Kyle Melton: With the exception of the track My Future In Bones which was tracked in March 2017, all of the material on the new album was tracked between fall 2018 and summer 2019 at The Holler. Most of the material was written over the last couple of years, some of it as recently as this past January. Five of the songs that made the album were actually all written in one Saturday morning writing session. While much of the album started with our basic tracking setup of Don and I laying down drums and guitar with Scott and Kyle adding their parts later, Scott and I did a handful of tunes together on the fly including Earl of Snakes and A Good Day For Civilization. Finding time to do overdubs was tricky, as my wife Emily and I had our son, Charlie, in January and so my time to do music-related activities was at a premium. Scott did a number of his parts at his place and sent them over to me. Kyle knocked his bass parts out in a couple of sessions. Since we’re in different cities and two of us have young children, we have to work to find time to make the music happen. We were also working with a bit of a deadline for this one, which we almost never do. There was an event in Dayton called Local Music Day which was November 8th and 9th which was put on by founding Smug Brother Darryl Robbins. He asked us in the spring if we could have something ready for the event, which meant we had to be done by the end of August to get it to master, press, etc. We had a batch of 33 songs in April that we were working on and we whittled that down to the 21 that made the album at the end of July.

The Ash Gray Proclamation
: This record seems to be even more hook laden and anthemic than it’s predecessors. What was catalyst this time around?

Kyle Melton
: That’s very kind of you to say, Bryan. I think the Smug thing has always been about hooks and anthems, so maybe we’ve just figured out how to dial it in more effectively after all this time. I think it also helped that we had more time to work on each track to add some of the extra percussion, backing vocals, and other overdubs that maybe we ran out of time to do in the past. I also think we were all pretty excited about this particular batch of material.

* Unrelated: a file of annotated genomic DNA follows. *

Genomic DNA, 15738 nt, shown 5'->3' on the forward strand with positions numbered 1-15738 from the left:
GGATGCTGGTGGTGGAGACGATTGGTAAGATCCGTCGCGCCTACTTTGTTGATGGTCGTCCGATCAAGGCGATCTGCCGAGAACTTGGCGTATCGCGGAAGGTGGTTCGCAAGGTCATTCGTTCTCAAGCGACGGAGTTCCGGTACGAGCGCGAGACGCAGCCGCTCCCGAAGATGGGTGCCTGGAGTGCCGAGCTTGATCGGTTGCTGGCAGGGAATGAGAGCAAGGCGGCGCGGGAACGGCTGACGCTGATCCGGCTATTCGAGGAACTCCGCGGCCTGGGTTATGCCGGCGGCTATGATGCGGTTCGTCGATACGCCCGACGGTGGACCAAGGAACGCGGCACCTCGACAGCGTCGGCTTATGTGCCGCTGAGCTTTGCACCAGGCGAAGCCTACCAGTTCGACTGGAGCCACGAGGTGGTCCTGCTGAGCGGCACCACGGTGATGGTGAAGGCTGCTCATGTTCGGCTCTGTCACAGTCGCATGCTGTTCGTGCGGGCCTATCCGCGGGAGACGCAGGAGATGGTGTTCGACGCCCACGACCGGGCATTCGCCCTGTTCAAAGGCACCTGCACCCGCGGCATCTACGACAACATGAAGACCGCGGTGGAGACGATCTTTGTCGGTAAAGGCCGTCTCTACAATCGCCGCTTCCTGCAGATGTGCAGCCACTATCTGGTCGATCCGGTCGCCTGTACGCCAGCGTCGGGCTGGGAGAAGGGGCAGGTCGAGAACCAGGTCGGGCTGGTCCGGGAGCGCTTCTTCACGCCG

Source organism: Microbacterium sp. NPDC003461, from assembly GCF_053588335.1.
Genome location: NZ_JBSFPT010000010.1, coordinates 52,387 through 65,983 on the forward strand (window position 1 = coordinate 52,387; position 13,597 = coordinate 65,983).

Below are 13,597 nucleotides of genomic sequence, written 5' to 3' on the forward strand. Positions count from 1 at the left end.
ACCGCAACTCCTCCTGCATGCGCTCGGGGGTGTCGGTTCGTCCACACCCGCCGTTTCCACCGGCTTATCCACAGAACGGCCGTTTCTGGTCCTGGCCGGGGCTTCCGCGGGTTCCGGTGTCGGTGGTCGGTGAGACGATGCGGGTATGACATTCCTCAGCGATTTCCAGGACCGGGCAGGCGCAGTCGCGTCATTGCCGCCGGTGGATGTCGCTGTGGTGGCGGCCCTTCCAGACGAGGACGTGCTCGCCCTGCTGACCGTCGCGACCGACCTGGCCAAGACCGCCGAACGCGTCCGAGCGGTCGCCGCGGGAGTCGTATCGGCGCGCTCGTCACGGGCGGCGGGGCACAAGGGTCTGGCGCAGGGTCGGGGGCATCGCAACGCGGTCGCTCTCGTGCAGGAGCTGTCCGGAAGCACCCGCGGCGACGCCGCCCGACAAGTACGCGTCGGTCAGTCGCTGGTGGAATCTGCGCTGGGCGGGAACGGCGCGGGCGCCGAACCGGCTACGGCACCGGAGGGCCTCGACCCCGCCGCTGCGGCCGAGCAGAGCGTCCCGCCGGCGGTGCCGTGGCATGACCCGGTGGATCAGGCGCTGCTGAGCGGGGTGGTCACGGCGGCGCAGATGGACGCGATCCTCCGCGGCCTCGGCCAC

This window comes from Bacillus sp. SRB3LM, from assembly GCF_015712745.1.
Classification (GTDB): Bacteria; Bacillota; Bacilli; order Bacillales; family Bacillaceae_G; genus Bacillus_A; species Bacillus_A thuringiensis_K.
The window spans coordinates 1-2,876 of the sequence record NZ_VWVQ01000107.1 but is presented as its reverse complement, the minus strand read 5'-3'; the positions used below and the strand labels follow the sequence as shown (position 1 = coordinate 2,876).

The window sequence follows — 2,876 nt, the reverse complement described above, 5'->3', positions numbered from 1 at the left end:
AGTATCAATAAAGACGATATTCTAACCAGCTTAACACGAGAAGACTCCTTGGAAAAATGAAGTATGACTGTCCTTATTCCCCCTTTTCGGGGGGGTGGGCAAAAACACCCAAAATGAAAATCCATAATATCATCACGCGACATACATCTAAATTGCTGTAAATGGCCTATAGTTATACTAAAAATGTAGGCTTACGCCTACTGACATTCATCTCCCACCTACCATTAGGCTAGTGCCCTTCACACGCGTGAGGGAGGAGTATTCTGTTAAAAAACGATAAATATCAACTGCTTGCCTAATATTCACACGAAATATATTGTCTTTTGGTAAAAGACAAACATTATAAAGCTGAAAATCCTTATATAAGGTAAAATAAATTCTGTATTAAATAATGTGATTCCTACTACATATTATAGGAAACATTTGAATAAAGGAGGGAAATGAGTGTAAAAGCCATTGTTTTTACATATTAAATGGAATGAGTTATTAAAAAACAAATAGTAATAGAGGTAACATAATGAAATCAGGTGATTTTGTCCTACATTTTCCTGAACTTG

The Ash Gray Proclamation
: You recorded this LP at The Holler In Columbus as you did with Attic Harvest and All Blur In Spark. What can you tell me about the recording experience for the last few Smug Brothers releases?

Kyle Melton: Well, to clarify, The Holler is just my basement where we have our recording/practice space set up. My wife is a saint for letting us do our work here. Once we got a digital interface in late 2017, that enabled us to do the overdub and mixing work when time allowed, which has been a major difference from how we worked in the past. Previously, it was finding time and money to go into a studio and getting things done. We’ve gotten some better mics and other gear that has upped the quality a bit as well. I went to recording college way back in 1993, which came in handy once we got this setup together. Learning how to work in the digital realm has been a steep curve but I think we’ve improved significantly over the course of these three albums. With Attic Harvest, we were recording in very different spaces in Dayton and Columbus, and so the sound is much more varied than on All Blur And Spark and Serve A Thirsty Moon, which were both primarily done at The Holler. Also, as Scott and Kyle have integrated into the Smug sound I think we’ve turned a bit of corner and have quickly come into a new form that presents a lot of fresh opportunities for the music.

The Ash Gray Proclamation
: With Attic Harvest you turned to crowd sourced funding from your fans. What was that experience like for the band?

Kyle Melton: We were extremely humbled by the support we got on the fundraiser for Attic Harvest. You never know how something like that will go, so to have been able to raise half the funds to press to vinyl for the first time was great.

The Ash Gray Proclamation
: Smug Brother fans that donated $50 or more during the Attic Harvest campaign were rewarded with a song you wrote specifically for them. When did you realize that those tracks had morphed into your next album with All Blur In Spark?

Kyle Melton: As I was preparing each individual track I think I dropped them all into a playlist to make sure the sound was consistent across the tracks and listening to them in a group it was just a eureka moment: “What if we put this out as an album?” We got everyone’s permission since it was a bonus offer they had paid for and everyone was good with using their track. With us having spent all the time tracking and mixing, it seemed like a cool thing to then put them together as a release. The big thing for me was that these particular songs would have never come out this way in any other context as a Smug album. With each contributor choosing only a title and not having any idea what the song was, other than being full-band or acoustic, there was a random element that was so out of our hands I really liked. We sequenced the tracks for final release but the tracks themselves we had no role in choosing.

The Ash Gray Proclamation
: What can we expect from the Smug Brothers in 2020?

Kyle Melton: We hope to get out and play live more next year now that we have a solid live lineup. I don’t see us doing any major touring but we may get out a bit more in 2020. Other than that, we’ll be working on new releases for next year, maybe a surprise or two, so keep an ear out.